This essay was written because most people do not think about nature much in the winter. First published by Carnegie Museum of Natural History, 2019.
As we enter 2019, I start my ninth year here, and Powdermill Nature Reserve grows cold and quiet. The summer woodland is easy to appreciate, full of sounds of birds in the day, and frogs and insects at night, but for me the forest is most elegant in winter.
I moved to Powdermill in January, and at first, I lived alone at the reserve. My first season was one of snow and solitude, of beauty and discovery. The woods are never as striking as when every dark twig is lined in white, creating a world of infinite fragile lace. The naked branches let the explorer see much farther than when the woods are heavy with leaves. We see deep into the forest, and through it entirely across a hilltop or when we are above the wooded valley. Animal tracks in the snow allow us to feel the presence of the unseen wildlife more than we do in summer. Wet seeps from mountain springs melt away spots of snow and provide the occasional soothing view of bright green moss, which is very welcome and more readily admired in the starkness of winter.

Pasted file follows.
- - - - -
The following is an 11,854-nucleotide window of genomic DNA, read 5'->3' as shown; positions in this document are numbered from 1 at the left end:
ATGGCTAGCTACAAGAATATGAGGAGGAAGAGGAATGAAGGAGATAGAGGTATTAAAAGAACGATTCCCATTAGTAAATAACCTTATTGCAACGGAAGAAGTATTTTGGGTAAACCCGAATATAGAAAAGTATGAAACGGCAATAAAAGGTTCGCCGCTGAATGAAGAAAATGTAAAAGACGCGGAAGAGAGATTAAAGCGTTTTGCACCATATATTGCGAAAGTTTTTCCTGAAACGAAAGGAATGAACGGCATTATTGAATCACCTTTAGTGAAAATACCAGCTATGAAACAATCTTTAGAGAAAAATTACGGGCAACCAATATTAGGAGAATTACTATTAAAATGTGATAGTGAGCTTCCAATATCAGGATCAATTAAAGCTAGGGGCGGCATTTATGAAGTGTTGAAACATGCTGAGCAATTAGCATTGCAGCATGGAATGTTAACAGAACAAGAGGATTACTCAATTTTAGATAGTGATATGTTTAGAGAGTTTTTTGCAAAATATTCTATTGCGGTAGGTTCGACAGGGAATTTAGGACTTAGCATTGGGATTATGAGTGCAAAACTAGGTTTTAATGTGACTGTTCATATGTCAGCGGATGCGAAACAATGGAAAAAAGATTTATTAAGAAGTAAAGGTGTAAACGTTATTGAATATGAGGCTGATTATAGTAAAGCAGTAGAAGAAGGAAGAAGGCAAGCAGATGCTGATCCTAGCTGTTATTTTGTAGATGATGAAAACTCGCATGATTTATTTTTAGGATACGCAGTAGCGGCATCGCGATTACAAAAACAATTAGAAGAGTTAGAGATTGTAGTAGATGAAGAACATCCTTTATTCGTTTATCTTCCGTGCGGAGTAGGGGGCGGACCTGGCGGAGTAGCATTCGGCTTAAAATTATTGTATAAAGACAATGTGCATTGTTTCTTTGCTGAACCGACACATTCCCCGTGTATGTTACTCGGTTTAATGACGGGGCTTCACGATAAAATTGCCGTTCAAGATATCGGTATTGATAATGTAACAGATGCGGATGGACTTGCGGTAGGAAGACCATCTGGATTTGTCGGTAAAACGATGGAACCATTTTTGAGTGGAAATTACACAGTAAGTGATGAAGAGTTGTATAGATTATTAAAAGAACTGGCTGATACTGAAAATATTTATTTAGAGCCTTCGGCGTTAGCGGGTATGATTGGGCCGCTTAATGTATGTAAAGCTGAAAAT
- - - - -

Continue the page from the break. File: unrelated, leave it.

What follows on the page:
Noise of the outside world is nearly absent when a blanket of snow covers the landscape. This makes the bubbling flow of Powdermill Run all more distinct, and more focal in the outdoor experience. In daylight, we see the million crystal reflections beneath a bright blue sky. At night, far from town, we marvel at the inestimable number of brilliant stars in the onyx above. Perhaps because visitors to the Nature Center are few in winter, I feel that the reserve is more “mine” than at other times. My Powdermill is the quiet, winter Powdermill, dressed in white and hushed by the cold.